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Video Screenings
An article on Ian Breakwell by Sarah Kent


For nearly a decade, visual artist Ian Breakwell has been recording bizarre incidents in his daily life in a 'continuous diary'. Sarah Kent anticipates some of the results, screened in a series ofshort programmes.

21st April 1980: Smithfield Gardens, London EC1 2.2Opm.
A blue-rinsed woman brings her giant poodle into the gardens. She carries a bag of bread for the birds. She scatters the bread cubes upon the ground. The birds hover overhead squawking and twittering while the poodle greedily eats up the bread. The woman stands with her feet apart, vainly pointing her finger and shouting, 'Heel Jason! Heel!' Jason gobbles all the bread and shits on the daffodils.

19th September 1975: London, a public lavatory, Theobalds Road.
In the lavatory bowl: a used piece of sandpaper.

Not the kind of events that would hit the headlines, make the nine o'clock news or receive the 'balanced' coverage of a 'Newsnight' discussion, but the sort of incident that intrigues one in daily life and which artist Ian Breakwell has been noticing and recording in his diaries ever since 1965. These started as a drawing a day, but soon expanded to include writing and photographs - and still continue, though less obsessively. Some have been turned into books, others made into exhibition panels and now we have 'Ian Breakwell's Continuous Diary', a series of mini television programmes lasting anything from 3-11 minutes, dotted over a six-week period and culminating in his birthday party. It's not the stuff that history is made of but of far more genuine interest to the average viewer, argues Breakwell than, say, the space shuttle which recently took up ten minutes of news time. 'It's the idiosyncratic view of everyday life - a celebration of the ordinary rather than the exotic - the opposite of 'Whicker's World'.

Some incidents, like a bag lady polishing the marble columns of Barclays Bank with a kleenex, have been re-enacted for the cameras. The performance was so convincing that a passerby offered the actress 5Op! Others, like the lady and her giant poodle, are read by the artist, himself a compelling performer, and in some cases we see his original artwork. There's 'the Walking Man', for example, whom Breakwell first noticed in 1975 from the window of his flat overlooking Smithfield Market. He walked continuously on a circuitous route around the market, always dressed in a heavy overcoat, thick trousers and boots. Sometimes he would stop for half an hour, frozen to the spot, then abruptly set off again. Breakwell began making a note and taking photographs each time he caught sight of the familiar figure. The man disappeared for a whole year, turning up again in May '78 only to vanish, for good, a few months later. We see the photographs Breakwell made as a kind of tribute to the man and his incessant wanderings.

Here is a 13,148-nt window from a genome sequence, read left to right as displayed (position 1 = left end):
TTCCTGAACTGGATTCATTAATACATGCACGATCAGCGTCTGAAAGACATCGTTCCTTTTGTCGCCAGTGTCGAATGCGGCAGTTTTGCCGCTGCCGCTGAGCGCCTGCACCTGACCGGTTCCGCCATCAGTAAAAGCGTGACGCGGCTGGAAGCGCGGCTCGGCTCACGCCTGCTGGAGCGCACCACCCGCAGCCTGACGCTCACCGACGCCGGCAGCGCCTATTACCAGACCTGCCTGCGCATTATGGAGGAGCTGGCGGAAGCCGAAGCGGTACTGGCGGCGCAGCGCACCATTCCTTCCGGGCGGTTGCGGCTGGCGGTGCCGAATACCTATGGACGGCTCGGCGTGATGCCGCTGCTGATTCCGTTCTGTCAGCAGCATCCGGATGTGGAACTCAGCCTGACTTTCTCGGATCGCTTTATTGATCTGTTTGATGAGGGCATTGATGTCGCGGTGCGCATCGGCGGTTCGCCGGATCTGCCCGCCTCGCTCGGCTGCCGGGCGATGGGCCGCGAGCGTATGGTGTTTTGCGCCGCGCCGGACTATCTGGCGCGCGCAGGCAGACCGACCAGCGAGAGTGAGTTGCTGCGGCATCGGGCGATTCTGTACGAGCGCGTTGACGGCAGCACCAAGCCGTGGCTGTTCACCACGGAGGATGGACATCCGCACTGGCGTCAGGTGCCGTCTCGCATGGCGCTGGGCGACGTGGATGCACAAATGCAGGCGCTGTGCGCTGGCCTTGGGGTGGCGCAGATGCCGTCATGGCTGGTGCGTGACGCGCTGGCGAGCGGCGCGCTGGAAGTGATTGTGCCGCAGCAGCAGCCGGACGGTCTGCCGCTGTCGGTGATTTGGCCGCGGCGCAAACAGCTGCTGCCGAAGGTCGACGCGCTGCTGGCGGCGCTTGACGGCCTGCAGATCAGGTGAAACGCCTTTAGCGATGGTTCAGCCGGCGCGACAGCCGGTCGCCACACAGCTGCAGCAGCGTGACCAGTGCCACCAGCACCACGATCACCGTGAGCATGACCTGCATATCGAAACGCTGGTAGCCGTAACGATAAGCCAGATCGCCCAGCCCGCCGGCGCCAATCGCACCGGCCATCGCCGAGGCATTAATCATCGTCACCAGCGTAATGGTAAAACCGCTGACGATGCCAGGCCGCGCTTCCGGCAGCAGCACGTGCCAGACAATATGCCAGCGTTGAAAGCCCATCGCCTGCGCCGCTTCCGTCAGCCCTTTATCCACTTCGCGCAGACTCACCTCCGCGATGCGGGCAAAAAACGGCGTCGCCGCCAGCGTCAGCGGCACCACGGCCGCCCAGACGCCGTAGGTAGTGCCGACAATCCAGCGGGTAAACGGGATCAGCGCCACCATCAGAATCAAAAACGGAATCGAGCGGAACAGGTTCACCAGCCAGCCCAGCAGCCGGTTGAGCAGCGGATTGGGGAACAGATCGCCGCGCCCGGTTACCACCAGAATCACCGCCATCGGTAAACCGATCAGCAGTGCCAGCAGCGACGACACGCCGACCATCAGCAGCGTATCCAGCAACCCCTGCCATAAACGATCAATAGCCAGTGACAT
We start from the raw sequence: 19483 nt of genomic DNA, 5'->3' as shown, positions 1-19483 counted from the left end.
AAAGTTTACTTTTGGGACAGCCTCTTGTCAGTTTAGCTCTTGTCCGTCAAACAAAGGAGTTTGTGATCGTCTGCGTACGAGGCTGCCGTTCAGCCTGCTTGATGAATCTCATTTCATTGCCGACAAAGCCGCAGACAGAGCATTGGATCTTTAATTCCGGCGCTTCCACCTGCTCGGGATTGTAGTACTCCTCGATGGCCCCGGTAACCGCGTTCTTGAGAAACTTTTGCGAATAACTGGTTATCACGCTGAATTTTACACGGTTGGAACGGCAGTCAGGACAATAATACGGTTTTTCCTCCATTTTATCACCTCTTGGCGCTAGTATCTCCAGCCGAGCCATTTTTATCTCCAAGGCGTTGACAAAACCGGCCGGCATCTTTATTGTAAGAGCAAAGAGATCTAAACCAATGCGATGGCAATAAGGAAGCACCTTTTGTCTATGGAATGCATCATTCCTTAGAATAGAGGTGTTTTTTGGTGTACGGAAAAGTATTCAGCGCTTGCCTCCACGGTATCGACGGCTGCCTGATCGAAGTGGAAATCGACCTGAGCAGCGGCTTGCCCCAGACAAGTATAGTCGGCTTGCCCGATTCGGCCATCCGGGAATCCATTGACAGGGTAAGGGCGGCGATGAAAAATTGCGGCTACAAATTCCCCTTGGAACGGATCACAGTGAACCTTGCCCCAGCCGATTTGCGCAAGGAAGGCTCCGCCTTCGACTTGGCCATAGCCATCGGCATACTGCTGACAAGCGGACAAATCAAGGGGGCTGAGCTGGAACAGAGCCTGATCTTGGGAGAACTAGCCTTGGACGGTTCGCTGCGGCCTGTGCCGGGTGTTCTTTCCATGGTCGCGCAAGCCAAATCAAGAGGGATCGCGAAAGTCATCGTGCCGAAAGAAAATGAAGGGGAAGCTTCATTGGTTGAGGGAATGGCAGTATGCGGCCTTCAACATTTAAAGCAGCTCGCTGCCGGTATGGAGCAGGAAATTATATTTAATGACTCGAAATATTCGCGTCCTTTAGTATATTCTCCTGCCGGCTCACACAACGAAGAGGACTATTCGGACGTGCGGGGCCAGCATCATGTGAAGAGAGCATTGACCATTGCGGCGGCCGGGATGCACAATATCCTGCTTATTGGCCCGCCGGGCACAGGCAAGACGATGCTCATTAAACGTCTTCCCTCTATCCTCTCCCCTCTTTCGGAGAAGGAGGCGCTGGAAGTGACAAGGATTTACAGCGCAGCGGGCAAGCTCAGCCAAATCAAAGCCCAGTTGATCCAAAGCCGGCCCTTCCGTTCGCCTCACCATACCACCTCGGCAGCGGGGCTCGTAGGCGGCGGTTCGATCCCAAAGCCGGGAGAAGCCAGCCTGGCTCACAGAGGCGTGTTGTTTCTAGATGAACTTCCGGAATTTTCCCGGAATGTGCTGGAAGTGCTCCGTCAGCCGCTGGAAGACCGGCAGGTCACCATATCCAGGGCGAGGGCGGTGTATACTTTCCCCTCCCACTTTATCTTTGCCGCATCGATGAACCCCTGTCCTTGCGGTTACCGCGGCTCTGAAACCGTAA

But not all the programmes come from existing dairy entries. The artist is especially interested, for instance, in the current mania for physical fitness which he describes as an almost religious obsession: 'jogging to death, a mortification of the flesh'. The London Marathon happens to go past his studio in Wapping and Breakwell will be there with a camera crew recording his own personal version of the event - guaranteed, with Breakwell's gentle, ironic humour, to be refreshingly different from the official coverage. Breakwell's diaries are the first of a series of programmes made by artists instead of about them, which producer Anna Ridley hopes will be shown on Channel 4. Her plans include videos by David Hall who has worked for many years with the medium, and Rose Garrard, who uses video in her performance. Paul Richards and composer Michael Nyman, of 'The Draughtsman's Contract' fame, plan to create an 'opera' titled 'The Kiss' based on Richards' paintings. He'll be using the Quantel paintbox, a new wonder gadget that makes images electronically, stores them on floppy discs and allows you to play with them, altering the colour and scale of all or part of the picture and feeding in other images - painting by computer, in other words.


Equipment like this opens up exciting possibilities for television if only creative people will be allowed to explore and exploit it - not just in terms of interesting visual effects within the existing framework, but of totally new concepts for television. Until now that has been virtually impossible with programmes geared to content rather than form - visual radio, if you like - artists kept well away from the studios and only 'cosmetic' experiments, such as amusing credits, allowed.

But now that Channel 4 has opened its doors to experimental ideas and artists are being given access to studio equipment, I optimistically forecast that once we see what they can do with the medium, those dreary arts programmes that explain their subjects to death will soon be superseded by the real, live thing. And who knows, even the news may eventually look better.

'The Continuous Diary ' will be shown on April 17 at 12.O5am, on April 18 at 12.35am, on April 19 at 12 midnight, on April 24 at 12.l5am, on April 25 at 12.00pm and on April 26 at 12.15am.

Sarah Kent is visual arts editor of 'Time Out' magazine. She is currently editing a book of essays 'The Artist and Her Models', soon to be published by Writers and Readers.

Sarah Kent
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